Legal options for insolvent cannabis businesses is a new challenge. Society is trending in the direction of a more permissive attitude toward cannabis, so it should follow that the legislatures and courts accept this shift and afford distressed cannabis businesses the same opportunities to reorganize or orderly liquidate just like other legal business entities.
DOMA was ruled unconstitutional in 2013 US v. Windsor, 133 S. Ct. 2675 (2013).
See In re Way to Grow, Civil Action No. 18-cv-3245-WJM, 2019 U.S. Dist. LEXIS 207846 (D. Colo. Sep. 18, 2019)
By Jonathan C. Sandler, Alissa Gardenswartz No Comments
By now, cannabis companies have heard that the Food and Drug Administration (FDA) has issued a slew of warning letters to sellers of CBD products for selling unapproved and mislabeled drugs and illegally adulterated food, as prohibited by the Federal Food, Drug and Cosmetic Act. However, companies marketing CBD products should know that making any health-related claims about their products also exposes them to liability under state and federal consumer protection laws. These laws additionally prevent CBD sellers from misrepresenting how much CBD is contained in their products, and even govern how companies communicate with their customers via text message. As the former head of consumer protection enforcement in Colorado and a lawyer routinely defending consumer protection class actions in California, we have seen firsthand how not considering these laws when developing a sales and marketing strategy can result in protracted and expensive litigation.
Consumer Protection Laws – Federal and State
Section 5 of the Federal Trade Commission (FTC) Act provides that “unfair or deceptive acts or practices in or affecting commerce . . . are declared unlawful.”1 The FTC enforces this law, and has clarified that “deceptive” practices involve a material representation, omission or practice that is likely to mislead a reasonable consumer under the circumstances.2 In other words, a claim is deceptive if an average consumer would believe and rely on the misleading claim to buy something. With the rise of social media marketing, the FTC has also issued disclosure guidelines for companies and influencers promoting products online.3 Every state has some form of consumer protection statute that similarly prevents deceptive marketing, and is typically enforced by the state’s attorney general. Many state laws also allow for consumers to bring actions themselves.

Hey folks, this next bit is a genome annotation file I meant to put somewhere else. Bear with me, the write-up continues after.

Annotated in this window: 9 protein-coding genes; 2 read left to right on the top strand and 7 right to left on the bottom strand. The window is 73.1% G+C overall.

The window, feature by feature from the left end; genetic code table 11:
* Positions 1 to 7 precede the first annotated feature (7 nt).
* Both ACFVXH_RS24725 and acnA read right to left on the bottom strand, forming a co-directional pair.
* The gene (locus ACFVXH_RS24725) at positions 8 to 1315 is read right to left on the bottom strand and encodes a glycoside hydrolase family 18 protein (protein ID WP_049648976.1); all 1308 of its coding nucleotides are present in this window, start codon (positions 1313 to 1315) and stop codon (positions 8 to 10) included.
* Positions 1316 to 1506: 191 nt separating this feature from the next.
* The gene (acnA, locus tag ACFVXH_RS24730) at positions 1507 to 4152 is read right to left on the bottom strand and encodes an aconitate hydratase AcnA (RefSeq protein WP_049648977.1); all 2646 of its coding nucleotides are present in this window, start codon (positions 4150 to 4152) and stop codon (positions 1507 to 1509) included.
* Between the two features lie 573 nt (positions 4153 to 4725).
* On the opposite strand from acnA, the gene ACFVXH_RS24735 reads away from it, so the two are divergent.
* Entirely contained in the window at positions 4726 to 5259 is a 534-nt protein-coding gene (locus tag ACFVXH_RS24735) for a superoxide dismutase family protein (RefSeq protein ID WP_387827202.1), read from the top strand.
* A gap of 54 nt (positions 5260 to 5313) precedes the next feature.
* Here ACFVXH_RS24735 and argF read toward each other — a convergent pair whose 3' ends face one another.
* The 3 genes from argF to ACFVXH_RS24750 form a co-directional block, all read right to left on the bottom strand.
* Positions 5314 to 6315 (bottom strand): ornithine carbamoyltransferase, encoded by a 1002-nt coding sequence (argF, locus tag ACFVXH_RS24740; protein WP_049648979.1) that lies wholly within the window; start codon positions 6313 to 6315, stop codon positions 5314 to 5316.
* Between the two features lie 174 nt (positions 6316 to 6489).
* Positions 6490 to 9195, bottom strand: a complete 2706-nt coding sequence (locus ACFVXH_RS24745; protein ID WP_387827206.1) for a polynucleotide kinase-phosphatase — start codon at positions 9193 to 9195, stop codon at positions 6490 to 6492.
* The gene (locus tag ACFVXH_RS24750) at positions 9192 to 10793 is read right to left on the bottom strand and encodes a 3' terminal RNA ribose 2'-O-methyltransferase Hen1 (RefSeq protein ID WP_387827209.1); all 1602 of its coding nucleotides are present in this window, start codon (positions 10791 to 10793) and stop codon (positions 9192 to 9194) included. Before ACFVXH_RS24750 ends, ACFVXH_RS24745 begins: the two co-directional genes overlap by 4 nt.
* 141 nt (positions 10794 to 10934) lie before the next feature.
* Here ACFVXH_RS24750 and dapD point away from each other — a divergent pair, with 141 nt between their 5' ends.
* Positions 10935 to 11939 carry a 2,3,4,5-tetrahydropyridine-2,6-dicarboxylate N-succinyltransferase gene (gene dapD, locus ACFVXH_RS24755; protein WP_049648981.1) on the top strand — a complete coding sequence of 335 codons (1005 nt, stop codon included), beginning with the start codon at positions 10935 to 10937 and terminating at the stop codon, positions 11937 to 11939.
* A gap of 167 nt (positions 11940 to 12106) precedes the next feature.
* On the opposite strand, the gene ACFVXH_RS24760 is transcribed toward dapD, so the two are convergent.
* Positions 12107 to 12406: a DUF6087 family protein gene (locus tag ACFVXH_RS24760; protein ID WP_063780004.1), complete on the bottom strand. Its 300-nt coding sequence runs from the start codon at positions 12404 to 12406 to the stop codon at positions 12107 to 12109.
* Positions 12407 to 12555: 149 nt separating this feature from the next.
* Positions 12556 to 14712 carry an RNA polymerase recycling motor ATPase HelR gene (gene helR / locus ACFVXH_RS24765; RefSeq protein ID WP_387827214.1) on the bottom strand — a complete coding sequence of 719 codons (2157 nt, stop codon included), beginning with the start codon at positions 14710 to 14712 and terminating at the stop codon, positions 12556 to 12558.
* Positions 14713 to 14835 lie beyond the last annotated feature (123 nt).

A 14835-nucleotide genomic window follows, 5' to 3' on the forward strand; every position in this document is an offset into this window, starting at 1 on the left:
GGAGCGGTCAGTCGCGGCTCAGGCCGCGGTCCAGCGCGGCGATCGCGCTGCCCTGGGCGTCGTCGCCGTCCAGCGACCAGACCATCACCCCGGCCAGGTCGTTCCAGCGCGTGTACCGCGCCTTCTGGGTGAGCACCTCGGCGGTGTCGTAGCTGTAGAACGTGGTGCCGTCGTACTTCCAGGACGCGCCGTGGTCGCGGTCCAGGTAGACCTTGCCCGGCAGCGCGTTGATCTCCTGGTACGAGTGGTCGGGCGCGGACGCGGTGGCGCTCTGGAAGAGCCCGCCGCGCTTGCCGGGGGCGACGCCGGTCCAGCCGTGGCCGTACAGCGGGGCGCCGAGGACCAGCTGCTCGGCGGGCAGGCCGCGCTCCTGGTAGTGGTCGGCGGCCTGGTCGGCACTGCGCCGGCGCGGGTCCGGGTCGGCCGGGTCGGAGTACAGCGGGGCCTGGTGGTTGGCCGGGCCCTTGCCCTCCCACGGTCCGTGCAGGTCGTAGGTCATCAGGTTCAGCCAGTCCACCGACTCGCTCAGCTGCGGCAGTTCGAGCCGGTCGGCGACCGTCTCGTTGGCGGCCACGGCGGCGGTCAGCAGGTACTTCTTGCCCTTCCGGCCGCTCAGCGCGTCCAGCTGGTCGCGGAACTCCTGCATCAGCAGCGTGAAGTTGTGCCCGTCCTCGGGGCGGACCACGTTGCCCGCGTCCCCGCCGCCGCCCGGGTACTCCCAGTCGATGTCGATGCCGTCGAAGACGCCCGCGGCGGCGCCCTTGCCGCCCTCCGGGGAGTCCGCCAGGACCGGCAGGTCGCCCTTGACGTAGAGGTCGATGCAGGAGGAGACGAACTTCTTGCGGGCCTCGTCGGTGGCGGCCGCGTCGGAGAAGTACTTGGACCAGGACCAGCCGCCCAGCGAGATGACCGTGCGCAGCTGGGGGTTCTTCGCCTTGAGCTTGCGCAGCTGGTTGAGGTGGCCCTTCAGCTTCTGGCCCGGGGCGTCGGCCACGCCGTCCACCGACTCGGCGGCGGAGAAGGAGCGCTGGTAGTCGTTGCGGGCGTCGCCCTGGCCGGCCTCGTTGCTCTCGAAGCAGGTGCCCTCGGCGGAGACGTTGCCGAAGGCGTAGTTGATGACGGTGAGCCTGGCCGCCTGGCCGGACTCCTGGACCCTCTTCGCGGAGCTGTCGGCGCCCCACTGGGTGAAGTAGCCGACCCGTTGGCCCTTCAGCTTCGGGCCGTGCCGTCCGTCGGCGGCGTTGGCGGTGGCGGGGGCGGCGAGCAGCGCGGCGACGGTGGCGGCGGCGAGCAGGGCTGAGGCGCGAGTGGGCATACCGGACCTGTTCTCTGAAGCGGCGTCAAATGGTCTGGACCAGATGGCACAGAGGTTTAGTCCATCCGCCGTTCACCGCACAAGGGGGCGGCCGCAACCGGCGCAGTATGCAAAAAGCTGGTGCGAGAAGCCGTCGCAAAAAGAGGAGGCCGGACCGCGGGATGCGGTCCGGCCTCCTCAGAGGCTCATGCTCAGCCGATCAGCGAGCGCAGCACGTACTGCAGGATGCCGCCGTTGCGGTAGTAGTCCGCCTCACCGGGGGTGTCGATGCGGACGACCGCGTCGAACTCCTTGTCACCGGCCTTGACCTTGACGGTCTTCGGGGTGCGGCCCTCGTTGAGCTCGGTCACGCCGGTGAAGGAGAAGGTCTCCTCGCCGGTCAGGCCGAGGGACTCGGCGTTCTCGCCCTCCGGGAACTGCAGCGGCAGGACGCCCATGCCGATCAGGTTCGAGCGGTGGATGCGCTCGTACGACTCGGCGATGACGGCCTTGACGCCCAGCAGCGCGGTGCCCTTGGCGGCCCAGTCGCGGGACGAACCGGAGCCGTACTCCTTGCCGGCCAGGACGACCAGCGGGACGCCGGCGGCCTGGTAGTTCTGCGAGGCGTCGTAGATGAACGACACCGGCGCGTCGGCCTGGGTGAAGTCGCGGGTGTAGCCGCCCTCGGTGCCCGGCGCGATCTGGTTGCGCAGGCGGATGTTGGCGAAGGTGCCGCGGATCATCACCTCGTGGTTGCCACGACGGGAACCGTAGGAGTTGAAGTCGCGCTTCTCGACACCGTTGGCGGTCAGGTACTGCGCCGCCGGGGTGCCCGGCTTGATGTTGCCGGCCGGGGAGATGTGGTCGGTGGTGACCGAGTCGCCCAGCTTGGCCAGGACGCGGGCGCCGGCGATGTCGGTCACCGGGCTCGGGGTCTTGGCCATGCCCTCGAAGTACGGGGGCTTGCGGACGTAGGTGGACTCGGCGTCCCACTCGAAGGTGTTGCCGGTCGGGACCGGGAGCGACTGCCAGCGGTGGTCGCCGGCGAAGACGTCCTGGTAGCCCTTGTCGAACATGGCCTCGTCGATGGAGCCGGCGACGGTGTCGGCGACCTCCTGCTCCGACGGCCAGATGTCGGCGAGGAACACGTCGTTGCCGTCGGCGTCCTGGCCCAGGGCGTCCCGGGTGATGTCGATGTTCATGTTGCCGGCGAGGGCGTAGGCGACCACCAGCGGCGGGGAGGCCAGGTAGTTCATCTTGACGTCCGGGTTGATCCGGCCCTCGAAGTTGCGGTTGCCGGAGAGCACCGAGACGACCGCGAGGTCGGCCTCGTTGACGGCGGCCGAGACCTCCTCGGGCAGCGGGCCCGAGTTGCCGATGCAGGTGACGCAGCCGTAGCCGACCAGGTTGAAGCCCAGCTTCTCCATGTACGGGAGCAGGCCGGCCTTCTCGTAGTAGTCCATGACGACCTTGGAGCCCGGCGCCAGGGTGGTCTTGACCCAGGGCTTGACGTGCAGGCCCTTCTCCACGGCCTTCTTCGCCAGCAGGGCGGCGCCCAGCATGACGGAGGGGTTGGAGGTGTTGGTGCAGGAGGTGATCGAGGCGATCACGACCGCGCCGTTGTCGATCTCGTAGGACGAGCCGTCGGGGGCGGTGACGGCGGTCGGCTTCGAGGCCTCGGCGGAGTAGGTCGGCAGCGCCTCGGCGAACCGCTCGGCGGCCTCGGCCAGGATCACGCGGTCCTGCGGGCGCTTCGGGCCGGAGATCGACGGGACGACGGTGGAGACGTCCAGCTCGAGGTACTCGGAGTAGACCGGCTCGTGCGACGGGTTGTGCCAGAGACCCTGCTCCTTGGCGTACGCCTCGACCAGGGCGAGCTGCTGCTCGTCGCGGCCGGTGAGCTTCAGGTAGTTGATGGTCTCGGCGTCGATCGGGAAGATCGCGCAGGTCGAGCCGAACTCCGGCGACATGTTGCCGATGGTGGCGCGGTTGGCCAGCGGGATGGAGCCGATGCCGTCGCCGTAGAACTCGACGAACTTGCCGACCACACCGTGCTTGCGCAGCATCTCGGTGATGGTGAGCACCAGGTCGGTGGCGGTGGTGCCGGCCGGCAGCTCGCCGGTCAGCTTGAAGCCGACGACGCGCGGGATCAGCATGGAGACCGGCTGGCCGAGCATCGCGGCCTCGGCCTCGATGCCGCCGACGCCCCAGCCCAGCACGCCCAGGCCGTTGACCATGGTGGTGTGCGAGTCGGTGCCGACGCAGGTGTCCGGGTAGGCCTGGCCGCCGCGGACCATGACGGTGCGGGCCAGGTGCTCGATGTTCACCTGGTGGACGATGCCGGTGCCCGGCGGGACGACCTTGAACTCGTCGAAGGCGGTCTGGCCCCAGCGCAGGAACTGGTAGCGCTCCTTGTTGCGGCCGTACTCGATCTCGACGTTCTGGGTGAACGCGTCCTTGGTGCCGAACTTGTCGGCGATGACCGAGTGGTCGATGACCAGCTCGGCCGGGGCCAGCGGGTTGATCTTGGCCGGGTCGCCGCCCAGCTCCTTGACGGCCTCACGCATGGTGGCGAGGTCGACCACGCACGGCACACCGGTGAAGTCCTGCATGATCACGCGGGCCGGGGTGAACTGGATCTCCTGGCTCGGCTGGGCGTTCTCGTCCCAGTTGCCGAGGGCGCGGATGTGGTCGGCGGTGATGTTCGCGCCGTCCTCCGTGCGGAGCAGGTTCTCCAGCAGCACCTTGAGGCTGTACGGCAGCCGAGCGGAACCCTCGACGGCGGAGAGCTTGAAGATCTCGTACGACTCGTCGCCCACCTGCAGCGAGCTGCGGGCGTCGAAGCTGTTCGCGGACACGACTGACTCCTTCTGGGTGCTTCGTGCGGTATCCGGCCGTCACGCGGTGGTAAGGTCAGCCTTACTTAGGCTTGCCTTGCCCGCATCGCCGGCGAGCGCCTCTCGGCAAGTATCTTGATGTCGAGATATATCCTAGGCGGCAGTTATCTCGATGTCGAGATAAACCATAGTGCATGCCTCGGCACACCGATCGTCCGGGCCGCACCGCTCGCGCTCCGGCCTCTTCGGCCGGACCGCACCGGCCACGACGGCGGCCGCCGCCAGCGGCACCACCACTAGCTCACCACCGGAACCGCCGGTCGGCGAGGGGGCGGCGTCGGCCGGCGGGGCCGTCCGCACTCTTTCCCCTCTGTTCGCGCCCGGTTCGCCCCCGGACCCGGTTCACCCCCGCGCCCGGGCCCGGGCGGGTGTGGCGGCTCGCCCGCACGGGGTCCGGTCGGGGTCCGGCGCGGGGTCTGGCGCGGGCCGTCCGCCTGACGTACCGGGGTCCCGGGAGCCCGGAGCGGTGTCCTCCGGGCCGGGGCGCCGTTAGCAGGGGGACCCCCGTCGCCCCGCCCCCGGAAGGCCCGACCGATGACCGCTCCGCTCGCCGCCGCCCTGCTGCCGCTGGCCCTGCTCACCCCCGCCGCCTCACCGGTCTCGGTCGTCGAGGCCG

Both the FTC and state attorneys general have used these laws for decades against companies making scientifically unsupported health claims about their products. Just this month, the FTC and the Maine attorney general filed a lawsuit against two dietary supplement companies who were claiming that their products were a “miraculous natural solution” for life-threatening diseases. According to the lawsuit, the companies violated a 2018 settlement that required them to not make any health claims about their products without first conducting at least one randomized, double-blind, placebo-controlled trial to support the claims.4 While much of the enforcement around dietary supplements has focused on unsubstantiated health claims, other actions have been brought for improper “expert” endorsements as well as misrepresenting the amount of active ingredient contained in the supplement.5 In other words, these laws are used to police all manner of labelling and marketing of products, including those containing CBD. The FTC has already issued warning letters to CBD companies several times this year, and has stated that CBD sellers could be subject to enforcement for making unsubstantiated health claims.6
While consumer protection laws are largely focused on the content of advertisements, there are also laws that address how sellers can communicate with consumers. The Telephone Consumer Protection Act (TCPA) restricts telemarketing and the use of automated systems to contact consumers, and applies to both voice calls and text messaging. Both the FTC and state attorneys general can enforce the TCPA, and consumers can bring private TCPA actions as well. Because the TCPA allows for courts to award $500 per violation—that is, per illegal call or text—companies can face judgments into the millions of dollars.
Recent Consumer Protection Lawsuits in the Cannabis Industry